1965 Aston Martin DB5
Year of manufacture1965
Number of seats2
Single family ownership since 1973
1965 Aston Martin DB5 Sports Saloon
Registration no. DRP 3C
Chassis no. DB5/2026/R
Engine no. 400/1823
'More and more cars today reach the magical "ton" but those which can do it with the same ease and rapidity of the Aston can be counted on the fingers of one hand. High-speed stability and safety is not cheap to engineer, and with few people to pay the price, production costs are never reduced by the quantity of the work. The DB5 therefore fills a unique corner of the market, a corner at the top end both in the way it performs and the price one pays for the privilege.' Autocar, 18th September 1964.
Aston Martin's post-war evolution took a giant step forward with the launch of the DB4 in 1958. Classically proportioned, the Touring-designed body established an instantly recognisable look that would stand the marque in good stead until 1970. The engine was still an all-alloy, twin-overhead-camshaft, six but the old W O Bentley supervised 3.0-litre unit had been superseded by a new design by Tadek Marek. The new 3,670cc engine featured 'square' bore and stroke dimensions of 92mm, and developed its maximum power of 240bhp at 5,500rpm. The David Brown gearbox was a new four-speed all-synchromesh unit.
Touring's Superleggera body construction, which employed a lightweight tubular structure to support the aluminium-alloy body panels, was deemed incompatible with the DB2/4-type multi-tubular spaceframe, so engineer Harold Beach drew up an immensely strong platform type chassis. The DB2/4's trailing-link independent front suspension gave way to unequal-length wishbones while at the rear the DB4 sported a live axle located by a Watts linkage instead of its predecessor's Panhard rod.
Five series were built as the model gradually metamorphosed into the DB5 of 1963. The latter's distinctive cowled headlamps had first appeared on the DB4GT and the newcomer was the same size as the lengthened Series V DB4. The 3,995cc engine - first seen in the Lagonda Rapide - was mated to a four-speed overdrive-equipped gearbox; a proper ZF five-speed unit being an option at first and standardised later.
The DB5 was the first and remains the most famous of all the 'James Bond' Aston Martins, having appeared in no fewer than five movies of the series, beginning with Goldfinger in 1964. Equipped with rocket launchers and sundry other gadgets, 007's DB5 was finished in Silver Birch with red interior, in which specification it was later issued by Corgi Toys. In production for only two years, during which period 1,021 were manufactured, the DB5 is considered by some to be the nicest of the Marek six-cylinder cars, combining as is does the short wheelbase of the original DB4 with the 4.0-litre engine as found in the larger DB6.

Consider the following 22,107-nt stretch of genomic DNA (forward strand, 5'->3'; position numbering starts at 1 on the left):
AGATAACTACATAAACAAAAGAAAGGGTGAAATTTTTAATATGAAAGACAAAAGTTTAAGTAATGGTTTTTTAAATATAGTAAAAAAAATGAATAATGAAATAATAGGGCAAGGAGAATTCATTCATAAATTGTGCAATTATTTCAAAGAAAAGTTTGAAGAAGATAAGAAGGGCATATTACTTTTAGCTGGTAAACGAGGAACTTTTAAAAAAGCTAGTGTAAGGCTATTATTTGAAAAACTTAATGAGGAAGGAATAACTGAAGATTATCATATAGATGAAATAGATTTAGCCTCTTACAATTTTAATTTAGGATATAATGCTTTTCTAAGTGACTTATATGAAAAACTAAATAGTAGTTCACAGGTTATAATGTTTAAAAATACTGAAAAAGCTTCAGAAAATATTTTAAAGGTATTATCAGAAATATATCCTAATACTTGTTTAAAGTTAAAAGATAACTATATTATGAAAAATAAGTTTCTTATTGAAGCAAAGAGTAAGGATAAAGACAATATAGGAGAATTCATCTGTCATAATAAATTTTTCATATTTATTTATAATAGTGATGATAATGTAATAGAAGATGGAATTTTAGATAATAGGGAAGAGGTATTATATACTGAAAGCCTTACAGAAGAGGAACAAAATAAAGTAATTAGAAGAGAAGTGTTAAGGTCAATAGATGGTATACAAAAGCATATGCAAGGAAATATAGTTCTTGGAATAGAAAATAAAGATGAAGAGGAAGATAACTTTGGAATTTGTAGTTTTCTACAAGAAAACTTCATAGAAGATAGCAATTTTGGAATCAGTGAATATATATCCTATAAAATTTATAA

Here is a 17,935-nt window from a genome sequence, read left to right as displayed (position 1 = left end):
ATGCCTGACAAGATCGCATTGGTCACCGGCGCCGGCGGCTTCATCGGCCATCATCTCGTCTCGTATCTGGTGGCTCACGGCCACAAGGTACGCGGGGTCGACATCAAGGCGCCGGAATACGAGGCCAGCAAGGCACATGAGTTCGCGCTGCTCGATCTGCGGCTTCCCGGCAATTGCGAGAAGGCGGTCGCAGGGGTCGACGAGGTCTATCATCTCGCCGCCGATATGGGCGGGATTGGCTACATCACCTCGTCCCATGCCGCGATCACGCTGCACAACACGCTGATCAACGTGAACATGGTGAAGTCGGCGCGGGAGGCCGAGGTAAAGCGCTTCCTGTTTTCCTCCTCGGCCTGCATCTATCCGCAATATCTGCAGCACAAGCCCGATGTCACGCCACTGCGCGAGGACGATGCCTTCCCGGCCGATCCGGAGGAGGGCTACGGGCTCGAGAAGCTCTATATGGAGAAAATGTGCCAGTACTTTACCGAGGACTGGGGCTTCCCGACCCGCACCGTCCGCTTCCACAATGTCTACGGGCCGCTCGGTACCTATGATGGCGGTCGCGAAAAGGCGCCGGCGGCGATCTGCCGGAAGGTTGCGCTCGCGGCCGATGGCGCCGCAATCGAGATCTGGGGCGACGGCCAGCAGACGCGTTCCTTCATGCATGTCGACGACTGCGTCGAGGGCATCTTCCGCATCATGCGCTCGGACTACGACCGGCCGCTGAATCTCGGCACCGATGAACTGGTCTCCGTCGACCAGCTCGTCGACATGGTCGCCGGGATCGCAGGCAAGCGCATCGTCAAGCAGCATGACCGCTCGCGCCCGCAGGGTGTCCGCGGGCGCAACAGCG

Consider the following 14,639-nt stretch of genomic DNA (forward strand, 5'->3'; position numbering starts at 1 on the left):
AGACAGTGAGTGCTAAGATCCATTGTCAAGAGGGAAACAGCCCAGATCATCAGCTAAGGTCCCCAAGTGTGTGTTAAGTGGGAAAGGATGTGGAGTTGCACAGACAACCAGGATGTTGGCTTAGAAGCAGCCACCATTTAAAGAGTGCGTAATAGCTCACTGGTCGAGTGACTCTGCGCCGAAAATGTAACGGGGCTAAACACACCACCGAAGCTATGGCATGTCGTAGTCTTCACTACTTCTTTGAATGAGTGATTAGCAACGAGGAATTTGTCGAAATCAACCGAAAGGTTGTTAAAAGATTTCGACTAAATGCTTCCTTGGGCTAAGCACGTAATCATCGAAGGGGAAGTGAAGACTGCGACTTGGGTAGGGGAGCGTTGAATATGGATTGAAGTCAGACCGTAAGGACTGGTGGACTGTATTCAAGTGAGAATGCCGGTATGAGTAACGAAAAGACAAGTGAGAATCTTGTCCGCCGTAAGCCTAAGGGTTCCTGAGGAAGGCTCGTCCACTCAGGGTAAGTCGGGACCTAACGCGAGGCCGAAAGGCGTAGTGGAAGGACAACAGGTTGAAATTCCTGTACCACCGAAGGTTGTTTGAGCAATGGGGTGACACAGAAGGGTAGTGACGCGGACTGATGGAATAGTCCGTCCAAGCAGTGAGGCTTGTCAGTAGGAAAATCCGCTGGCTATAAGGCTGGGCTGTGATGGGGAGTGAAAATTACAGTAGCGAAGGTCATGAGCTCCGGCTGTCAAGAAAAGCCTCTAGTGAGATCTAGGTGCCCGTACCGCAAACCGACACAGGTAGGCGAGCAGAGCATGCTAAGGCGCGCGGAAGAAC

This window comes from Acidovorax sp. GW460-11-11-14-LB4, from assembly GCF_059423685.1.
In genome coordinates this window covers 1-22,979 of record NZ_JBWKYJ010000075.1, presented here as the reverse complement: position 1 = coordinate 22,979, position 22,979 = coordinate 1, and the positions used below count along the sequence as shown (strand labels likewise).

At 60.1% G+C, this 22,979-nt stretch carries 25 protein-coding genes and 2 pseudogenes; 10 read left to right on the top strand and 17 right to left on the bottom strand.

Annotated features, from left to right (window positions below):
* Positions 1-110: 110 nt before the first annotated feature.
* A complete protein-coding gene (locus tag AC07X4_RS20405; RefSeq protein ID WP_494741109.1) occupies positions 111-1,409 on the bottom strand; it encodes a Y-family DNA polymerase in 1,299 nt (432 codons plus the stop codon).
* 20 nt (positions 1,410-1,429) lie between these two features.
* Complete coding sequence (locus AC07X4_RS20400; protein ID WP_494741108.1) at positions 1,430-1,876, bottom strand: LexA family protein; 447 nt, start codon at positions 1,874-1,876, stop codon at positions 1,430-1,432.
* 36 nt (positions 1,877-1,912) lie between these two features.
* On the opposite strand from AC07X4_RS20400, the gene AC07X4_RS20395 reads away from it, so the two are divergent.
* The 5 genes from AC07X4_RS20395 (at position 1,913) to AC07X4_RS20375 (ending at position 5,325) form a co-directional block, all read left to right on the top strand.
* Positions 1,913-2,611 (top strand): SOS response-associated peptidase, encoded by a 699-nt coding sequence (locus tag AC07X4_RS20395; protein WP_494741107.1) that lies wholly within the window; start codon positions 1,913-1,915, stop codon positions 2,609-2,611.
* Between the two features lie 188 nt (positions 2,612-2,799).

Chassis number '2026/R' was retailed via Francis Motors (Moto Baldet) and first owned by a Mr Cyril Parry of Lloyds Bank Chambers, London N10. The accompanying copy guarantee form records the original colour scheme as Goodwood Green with black Connolly hide trim, and lists a heated rear screen and Marchal fog lamps as the only items of non-standard equipment. The original registration was 'DRP 3C'.
Purchased by the current vendor's father from a Mr Elwell in August 1973 (receipt on file), the Aston was next owned by his mother and thus has been in the family's possession for some 40-plus years. 'DRP 3C' comes with one of the biggest and most comprehensive history files we have ever seen, containing every bill since 1973 and even some relating to Mr Elwell's ownership (close inspection recommended). There are also 28 expired MoTs, showing the recorded mileage increasing from 76,000 in January 1973 to 89,682 (actually 189,682) in January 2014, a distance of a little under 114,000 miles in 40 years.
Many of the bills are from Aston Martin Lagonda, including one for an exchange engine in March 1974 and overhaul of same engine the following year. Of particular historical interest is a letter from Mr R Handley, AML's Chief Executive, Parts & Service, assuring the owner 'that the Service & Parts Division of Aston Martin Lagonda has resumed operations under the direction and authority of the Receiver and the full range of facilities is once more available backed by a very extensive stock of spares.' Although undated, this letter would have been written in the aftermath of Aston Martin's rescue from bankruptcy by Company Developments.
Many of the other bills on file were issued by marque specialists R King & E Meakins of Wolverton, Milton Keynes, who were entrusted with the Aston's maintenance for many years. One of the most significant of these relates to a bare-metal re-spray, full interior re-trim and other works carried out in September 1990 at a cost in excess of £24,000. Subsequently the car was looked after by marque specialists Aston Engineering, whose works included converting the cylinder head to 'lead free' specification and fitting electronic ignition, while in more recent times its maintenance has been entrusted to Nicholas Mee. The latter's most recent bill, dated February 2014, is for various engine works, a carburettor overhaul, replacing the fuel pump and various related operations at a cost of £15,087. Apart from the aforementioned 'lead free' conversion and electronic ignition, the only notified deviation from factory specification is an electric cooling fan.
Benefiting from uncompromising 'no-expense-spared' stewardship of over 40 years, this exceptionally well-documented DB5 is presented in generally excellent condition and offered with old-style logbook, current MoT/tax and V5 registration document.